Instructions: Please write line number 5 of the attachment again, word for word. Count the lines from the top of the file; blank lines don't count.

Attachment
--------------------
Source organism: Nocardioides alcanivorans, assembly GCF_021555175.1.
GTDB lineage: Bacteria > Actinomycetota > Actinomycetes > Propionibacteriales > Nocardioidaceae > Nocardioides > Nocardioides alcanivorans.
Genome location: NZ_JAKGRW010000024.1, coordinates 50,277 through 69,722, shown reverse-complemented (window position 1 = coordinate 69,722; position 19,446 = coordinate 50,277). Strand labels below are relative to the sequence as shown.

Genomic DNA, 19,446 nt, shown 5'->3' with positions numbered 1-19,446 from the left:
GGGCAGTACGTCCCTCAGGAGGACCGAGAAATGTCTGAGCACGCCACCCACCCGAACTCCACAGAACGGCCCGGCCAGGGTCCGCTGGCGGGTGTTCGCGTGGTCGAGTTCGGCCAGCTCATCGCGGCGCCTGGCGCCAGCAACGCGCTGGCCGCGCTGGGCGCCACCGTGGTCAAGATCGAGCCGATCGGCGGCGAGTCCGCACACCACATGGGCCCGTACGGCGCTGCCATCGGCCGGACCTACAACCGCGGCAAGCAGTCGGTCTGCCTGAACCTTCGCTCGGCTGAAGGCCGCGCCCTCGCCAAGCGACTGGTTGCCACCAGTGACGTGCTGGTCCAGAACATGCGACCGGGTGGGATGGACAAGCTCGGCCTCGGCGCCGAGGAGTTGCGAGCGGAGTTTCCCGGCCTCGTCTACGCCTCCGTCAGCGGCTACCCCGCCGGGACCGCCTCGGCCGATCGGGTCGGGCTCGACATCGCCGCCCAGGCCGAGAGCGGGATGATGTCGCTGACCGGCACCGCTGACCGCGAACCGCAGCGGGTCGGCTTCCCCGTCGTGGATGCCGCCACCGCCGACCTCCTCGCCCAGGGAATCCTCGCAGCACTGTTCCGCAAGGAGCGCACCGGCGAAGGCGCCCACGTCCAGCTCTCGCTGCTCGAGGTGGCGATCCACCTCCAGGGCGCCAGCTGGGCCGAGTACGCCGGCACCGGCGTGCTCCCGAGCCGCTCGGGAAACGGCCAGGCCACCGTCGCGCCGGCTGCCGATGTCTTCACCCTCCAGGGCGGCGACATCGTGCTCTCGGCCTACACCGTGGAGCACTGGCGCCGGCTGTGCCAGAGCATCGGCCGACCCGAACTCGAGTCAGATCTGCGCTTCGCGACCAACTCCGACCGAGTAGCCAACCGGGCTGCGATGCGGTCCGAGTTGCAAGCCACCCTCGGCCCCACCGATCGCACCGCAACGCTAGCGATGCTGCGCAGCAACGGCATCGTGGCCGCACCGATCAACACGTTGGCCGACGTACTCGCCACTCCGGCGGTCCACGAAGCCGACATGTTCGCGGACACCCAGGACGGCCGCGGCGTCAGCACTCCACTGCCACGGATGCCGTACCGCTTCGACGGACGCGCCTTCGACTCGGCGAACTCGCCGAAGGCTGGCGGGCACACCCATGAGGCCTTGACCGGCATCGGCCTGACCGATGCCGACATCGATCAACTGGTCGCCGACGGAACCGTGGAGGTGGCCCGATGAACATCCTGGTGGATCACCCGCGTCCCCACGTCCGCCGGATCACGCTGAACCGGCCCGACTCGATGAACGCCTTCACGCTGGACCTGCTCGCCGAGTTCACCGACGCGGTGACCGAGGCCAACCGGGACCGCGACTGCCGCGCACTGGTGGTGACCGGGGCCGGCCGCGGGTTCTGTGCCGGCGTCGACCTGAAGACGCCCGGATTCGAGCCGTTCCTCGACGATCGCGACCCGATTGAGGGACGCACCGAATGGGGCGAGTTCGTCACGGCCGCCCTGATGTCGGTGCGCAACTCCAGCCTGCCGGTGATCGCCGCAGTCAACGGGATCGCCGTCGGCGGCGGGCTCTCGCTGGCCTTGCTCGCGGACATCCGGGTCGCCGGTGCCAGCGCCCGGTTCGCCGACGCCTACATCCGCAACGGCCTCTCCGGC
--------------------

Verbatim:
GGGCAGTACGTCCCTCAGGAGGACCGAGAAATGTCTGAGCACGCCACCCACCCGAACTCCACAGAACGGCCCGGCCAGGGTCCGCTGGCGGGTGTTCGCGTGGTCGAGTTCGGCCAGCTCATCGCGGCGCCTGGCGCCAGCAACGCGCTGGCCGCGCTGGGCGCCACCGTGGTCAAGATCGAGCCGATCGGCGGCGAGTCCGCACACCACATGGGCCCGTACGGCGCTGCCATCGGCCGGACCTACAACCGCGGCAAGCAGTCGGTCTGCCTGAACCTTCGCTCGGCTGAAGGCCGCGCCCTCGCCAAGCGACTGGTTGCCACCAGTGACGTGCTGGTCCAGAACATGCGACCGGGTGGGATGGACAAGCTCGGCCTCGGCGCCGAGGAGTTGCGAGCGGAGTTTCCCGGCCTCGTCTACGCCTCCGTCAGCGGCTACCCCGCCGGGACCGCCTCGGCCGATCGGGTCGGGCTCGACATCGCCGCCCAGGCCGAGAGCGGGATGATGTCGCTGACCGGCACCGCTGACCGCGAACCGCAGCGGGTCGGCTTCCCCGTCGTGGATGCCGCCACCGCCGACCTCCTCGCCCAGGGAATCCTCGCAGCACTGTTCCGCAAGGAGCGCACCGGCGAAGGCGCCCACGTCCAGCTCTCGCTGCTCGAGGTGGCGATCCACCTCCAGGGCGCCAGCTGGGCCGAGTACGCCGGCACCGGCGTGCTCCCGAGCCGCTCGGGAAACGGCCAGGCCACCGTCGCGCCGGCTGCCGATGTCTTCACCCTCCAGGGCGGCGACATCGTGCTCTCGGCCTACACCGTGGAGCACTGGCGCCGGCTGTGCCAGAGCATCGGCCGACCCGAACTCGAGTCAGATCTGCGCTTCGCGACCAACTCCGACCGAGTAGCCAACCGGGCTGCGATGCGGTCCGAGTTGCAAGCCACCCTCGGCCCCACCGATCGCACCGCAACGCTAGCGATGCTGCGCAGCAACGGCATCGTGGCCGCACCGATCAACACGTTGGCCGACGTACTCGCCACTCCGGCGGTCCACGAAGCCGACATGTTCGCGGACACCCAGGACGGCCGCGGCGTCAGCACTCCACTGCCACGGATGCCGTACCGCTTCGACGGACGCGCCTTCGACTCGGCGAACTCGCCGAAGGCTGGCGGGCACACCCATGAGGCCTTGACCGGCATCGGCCTGACCGATGCCGACATCGATCAACTGGTCGCCGACGGAACCGTGGAGGTGGCCCGATGAACATCCTGGTGGATCACCCGCGTCCCCACGTCCGCCGGATCACGCTGAACCGGCCCGACTCGATGAACGCCTTCACGCTGGACCTGCTCGCCGAGTTCACCGACGCGGTGACCGAGGCCAACCGGGACCGCGACTGCCGCGCACTGGTGGTGACCGGGGCCGGCCGCGGGTTCTGTGCCGGCGTCGACCTGAAGACGCCCGGATTCGAGCCGTTCCTCGACGATCGCGACCCGATTGAGGGACGCACCGAATGGGGCGAGTTCGTCACGGCCGCCCTGATGTCGGTGCGCAACTCCAGCCTGCCGGTGATCGCCGCAGTCAACGGGATCGCCGTCGGCGGCGGGCTCTCGCTGGCCTTGCTCGCGGACATCCGGGTCGCCGGTGCCAGCGCCCGGTTCGCCGACGCCTACATCCGCAACGGCCTCTCCGGC